North America’s most valuable resource is at risk

The Great Lakes helped make the U.S. an economic powerhouse. Now climate change, pollution, and invasive species threaten their complex ecosystems.

LAKE MICHIGAN

Floodwater pours over a walkway at Montrose Beach near downtown Chicago. In the first half of 2019, heavy rains raised the lake level by almost two feet. Scientists expect the frequency of extreme weather to increase across the region in the decades ahead.

For the Anishinaabe, hunting has never been a sport, and life is never taken lightly.

So when the big bull moose approached Tom Morriseau Borg, he felt a mix of gratitude, awe, and humility: The moose was offering itself, a gift of life and meat from the forest that Borg would share with family and friends. Borg, a traditional Anishinaabe trapper, grew up near Lake Nipigon in western Ontario in a home without electricity or running water. The Anishinaabe have fished, hunted, and trapped there for centuries, and after Borg shot the moose, he sprinkled tobacco on the animal and whispered some prayers of thanks, just as his grandfather had taught him.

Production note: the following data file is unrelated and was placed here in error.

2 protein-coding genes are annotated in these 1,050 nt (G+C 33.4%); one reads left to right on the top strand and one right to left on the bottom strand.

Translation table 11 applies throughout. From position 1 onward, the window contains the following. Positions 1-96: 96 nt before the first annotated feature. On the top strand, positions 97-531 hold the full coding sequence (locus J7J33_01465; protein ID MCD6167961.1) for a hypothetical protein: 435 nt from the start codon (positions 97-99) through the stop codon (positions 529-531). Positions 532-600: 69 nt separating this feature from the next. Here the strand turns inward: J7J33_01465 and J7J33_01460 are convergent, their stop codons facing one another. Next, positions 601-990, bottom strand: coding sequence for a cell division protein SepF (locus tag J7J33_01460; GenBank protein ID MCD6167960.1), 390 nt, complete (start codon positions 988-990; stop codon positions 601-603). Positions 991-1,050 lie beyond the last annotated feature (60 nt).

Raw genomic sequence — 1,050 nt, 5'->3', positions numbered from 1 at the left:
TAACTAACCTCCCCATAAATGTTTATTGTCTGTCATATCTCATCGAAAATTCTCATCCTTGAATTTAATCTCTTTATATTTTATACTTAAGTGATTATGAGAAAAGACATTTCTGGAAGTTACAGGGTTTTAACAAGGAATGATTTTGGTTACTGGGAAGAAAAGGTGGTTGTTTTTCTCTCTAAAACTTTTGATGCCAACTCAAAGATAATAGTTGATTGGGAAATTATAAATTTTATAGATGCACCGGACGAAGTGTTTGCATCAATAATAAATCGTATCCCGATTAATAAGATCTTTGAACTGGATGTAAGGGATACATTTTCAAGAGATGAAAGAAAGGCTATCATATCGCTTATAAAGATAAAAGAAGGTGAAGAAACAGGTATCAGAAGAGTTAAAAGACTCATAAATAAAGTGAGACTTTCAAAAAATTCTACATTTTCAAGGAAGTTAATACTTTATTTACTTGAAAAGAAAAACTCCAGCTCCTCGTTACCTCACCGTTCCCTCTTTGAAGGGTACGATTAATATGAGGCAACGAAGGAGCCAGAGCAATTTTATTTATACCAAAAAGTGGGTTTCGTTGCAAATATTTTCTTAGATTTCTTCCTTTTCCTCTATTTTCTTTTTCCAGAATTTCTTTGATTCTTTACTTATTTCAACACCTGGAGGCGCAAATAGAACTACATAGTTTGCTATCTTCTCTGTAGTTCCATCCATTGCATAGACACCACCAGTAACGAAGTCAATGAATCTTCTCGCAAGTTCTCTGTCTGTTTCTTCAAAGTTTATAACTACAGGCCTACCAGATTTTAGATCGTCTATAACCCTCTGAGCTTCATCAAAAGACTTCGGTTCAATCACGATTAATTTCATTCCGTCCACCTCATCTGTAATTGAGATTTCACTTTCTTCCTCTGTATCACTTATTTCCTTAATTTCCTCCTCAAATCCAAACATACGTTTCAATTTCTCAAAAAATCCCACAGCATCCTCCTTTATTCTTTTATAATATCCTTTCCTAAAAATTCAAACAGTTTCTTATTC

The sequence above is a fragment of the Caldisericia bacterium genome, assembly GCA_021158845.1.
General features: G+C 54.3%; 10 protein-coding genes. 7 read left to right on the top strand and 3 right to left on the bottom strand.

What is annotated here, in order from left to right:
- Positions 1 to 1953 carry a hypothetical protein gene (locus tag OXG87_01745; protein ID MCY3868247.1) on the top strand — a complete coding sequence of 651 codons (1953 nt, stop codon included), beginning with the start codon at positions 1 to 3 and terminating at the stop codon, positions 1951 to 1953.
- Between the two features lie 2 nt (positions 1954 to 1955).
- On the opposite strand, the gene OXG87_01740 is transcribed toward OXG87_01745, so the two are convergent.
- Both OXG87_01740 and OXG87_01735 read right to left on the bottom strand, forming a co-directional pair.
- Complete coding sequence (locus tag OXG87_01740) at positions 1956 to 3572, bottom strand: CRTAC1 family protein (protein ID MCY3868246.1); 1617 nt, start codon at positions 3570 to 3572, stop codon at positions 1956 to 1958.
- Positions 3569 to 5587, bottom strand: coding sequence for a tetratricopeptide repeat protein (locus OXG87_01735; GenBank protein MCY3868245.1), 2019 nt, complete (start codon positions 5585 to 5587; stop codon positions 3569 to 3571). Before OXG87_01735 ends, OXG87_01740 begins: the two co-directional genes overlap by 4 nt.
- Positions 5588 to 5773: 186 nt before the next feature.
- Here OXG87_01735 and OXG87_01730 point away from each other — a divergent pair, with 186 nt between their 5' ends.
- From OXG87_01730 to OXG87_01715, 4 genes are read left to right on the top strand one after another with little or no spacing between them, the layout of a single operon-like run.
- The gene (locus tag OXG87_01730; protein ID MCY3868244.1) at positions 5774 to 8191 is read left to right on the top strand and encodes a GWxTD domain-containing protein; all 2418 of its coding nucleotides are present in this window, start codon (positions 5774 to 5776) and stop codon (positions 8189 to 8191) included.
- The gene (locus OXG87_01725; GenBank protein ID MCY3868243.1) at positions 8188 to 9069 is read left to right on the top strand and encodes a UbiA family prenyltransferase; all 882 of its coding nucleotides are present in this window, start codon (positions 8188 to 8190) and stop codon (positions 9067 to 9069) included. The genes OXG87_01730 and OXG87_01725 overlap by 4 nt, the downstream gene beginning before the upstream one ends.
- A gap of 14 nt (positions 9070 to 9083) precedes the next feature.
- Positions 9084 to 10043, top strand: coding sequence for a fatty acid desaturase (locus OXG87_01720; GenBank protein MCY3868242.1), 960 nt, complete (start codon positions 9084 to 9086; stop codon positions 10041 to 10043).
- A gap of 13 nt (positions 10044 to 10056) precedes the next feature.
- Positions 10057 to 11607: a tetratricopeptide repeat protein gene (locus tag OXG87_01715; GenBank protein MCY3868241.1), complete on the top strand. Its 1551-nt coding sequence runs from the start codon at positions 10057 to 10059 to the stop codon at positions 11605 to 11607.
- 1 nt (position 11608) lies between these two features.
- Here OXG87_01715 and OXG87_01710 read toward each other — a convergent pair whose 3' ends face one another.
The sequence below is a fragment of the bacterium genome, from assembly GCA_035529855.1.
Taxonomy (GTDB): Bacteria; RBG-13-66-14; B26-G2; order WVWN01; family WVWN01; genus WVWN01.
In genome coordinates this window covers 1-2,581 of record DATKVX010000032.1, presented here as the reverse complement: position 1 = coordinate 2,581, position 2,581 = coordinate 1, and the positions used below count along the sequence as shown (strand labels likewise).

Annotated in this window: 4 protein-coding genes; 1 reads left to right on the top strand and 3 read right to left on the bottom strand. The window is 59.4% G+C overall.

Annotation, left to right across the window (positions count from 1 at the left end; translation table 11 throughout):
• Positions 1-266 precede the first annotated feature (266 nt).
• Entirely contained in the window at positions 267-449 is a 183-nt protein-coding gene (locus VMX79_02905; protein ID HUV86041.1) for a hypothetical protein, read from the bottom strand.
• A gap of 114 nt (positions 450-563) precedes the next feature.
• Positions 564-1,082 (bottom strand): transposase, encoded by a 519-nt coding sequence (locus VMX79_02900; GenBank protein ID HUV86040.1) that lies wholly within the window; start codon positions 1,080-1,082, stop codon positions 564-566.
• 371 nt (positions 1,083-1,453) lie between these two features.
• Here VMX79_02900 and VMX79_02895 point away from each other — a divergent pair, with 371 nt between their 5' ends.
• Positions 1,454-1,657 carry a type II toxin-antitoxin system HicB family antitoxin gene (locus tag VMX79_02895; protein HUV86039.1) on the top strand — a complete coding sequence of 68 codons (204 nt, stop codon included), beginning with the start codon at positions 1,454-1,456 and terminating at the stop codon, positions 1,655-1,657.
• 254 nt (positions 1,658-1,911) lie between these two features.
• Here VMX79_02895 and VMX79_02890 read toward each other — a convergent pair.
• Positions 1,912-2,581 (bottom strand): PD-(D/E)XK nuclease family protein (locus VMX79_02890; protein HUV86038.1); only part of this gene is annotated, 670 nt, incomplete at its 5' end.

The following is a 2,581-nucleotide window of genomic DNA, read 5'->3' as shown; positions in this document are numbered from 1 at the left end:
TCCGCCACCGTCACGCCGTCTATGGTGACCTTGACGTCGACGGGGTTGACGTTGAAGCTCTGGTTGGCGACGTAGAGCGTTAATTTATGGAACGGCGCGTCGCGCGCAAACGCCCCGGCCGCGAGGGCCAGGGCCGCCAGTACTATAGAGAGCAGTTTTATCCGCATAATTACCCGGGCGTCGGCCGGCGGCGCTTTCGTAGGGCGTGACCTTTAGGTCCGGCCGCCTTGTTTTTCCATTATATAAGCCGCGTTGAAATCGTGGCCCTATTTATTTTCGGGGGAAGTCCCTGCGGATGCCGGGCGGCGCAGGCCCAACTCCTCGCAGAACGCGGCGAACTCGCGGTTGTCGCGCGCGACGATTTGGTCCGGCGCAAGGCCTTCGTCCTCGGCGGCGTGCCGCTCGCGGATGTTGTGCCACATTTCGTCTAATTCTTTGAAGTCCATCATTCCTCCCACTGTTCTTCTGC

But as he dressed the carcass—cutting it up to bring home—Borg’s gratitude gave way to revulsion. When he tried to extract the liver, which should have been firm and meaty, it deliquesced into a bloody sludge, sliding goopily through his fingers. Since that hunt, Borg has found similarly diseased livers in several animals. “I notice it in rabbits, beavers, and in partridges,” he said. “The favorite part of the rabbit for me was the rib cage, with the heart and the liver. But now we don’t eat that anymore.”

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